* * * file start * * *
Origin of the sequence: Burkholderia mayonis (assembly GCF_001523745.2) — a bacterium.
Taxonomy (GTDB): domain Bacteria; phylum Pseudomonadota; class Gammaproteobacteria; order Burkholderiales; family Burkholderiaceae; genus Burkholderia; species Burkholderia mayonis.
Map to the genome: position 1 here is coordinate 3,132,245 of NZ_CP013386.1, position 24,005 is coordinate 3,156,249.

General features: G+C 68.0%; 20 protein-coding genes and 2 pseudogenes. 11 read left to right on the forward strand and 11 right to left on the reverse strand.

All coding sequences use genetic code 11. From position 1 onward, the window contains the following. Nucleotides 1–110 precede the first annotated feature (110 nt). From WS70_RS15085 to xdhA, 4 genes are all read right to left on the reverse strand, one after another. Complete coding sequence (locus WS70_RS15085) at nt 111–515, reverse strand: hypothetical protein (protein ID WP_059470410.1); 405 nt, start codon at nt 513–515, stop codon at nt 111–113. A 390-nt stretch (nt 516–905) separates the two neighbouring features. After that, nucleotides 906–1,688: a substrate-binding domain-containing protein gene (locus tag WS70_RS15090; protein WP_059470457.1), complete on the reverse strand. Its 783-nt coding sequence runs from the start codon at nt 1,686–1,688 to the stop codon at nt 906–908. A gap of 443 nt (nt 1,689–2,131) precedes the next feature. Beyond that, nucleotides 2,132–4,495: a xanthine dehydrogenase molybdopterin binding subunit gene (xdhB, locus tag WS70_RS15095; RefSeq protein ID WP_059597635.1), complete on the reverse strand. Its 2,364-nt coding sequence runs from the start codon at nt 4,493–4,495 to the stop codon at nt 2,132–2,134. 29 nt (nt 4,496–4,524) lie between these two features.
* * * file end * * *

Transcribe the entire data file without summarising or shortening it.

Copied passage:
Origin of the sequence: Burkholderia mayonis (assembly GCF_001523745.2) — a bacterium.
Taxonomy (GTDB): domain Bacteria; phylum Pseudomonadota; class Gammaproteobacteria; order Burkholderiales; family Burkholderiaceae; genus Burkholderia; species Burkholderia mayonis.
Map to the genome: position 1 here is coordinate 3,132,245 of NZ_CP013386.1, position 24,005 is coordinate 3,156,249.

General features: G+C 68.0%; 20 protein-coding genes and 2 pseudogenes. 11 read left to right on the forward strand and 11 right to left on the reverse strand.

All coding sequences use genetic code 11. From position 1 onward, the window contains the following. Nucleotides 1–110 precede the first annotated feature (110 nt). From WS70_RS15085 to xdhA, 4 genes are all read right to left on the reverse strand, one after another. Complete coding sequence (locus WS70_RS15085) at nt 111–515, reverse strand: hypothetical protein (protein ID WP_059470410.1); 405 nt, start codon at nt 513–515, stop codon at nt 111–113. A 390-nt stretch (nt 516–905) separates the two neighbouring features. After that, nucleotides 906–1,688: a substrate-binding domain-containing protein gene (locus tag WS70_RS15090; protein WP_059470457.1), complete on the reverse strand. Its 783-nt coding sequence runs from the start codon at nt 1,686–1,688 to the stop codon at nt 906–908. A gap of 443 nt (nt 1,689–2,131) precedes the next feature. Beyond that, nucleotides 2,132–4,495: a xanthine dehydrogenase molybdopterin binding subunit gene (xdhB, locus tag WS70_RS15095; RefSeq protein ID WP_059597635.1), complete on the reverse strand. Its 2,364-nt coding sequence runs from the start codon at nt 4,493–4,495 to the stop codon at nt 2,132–2,134. 29 nt (nt 4,496–4,524) lie between these two features.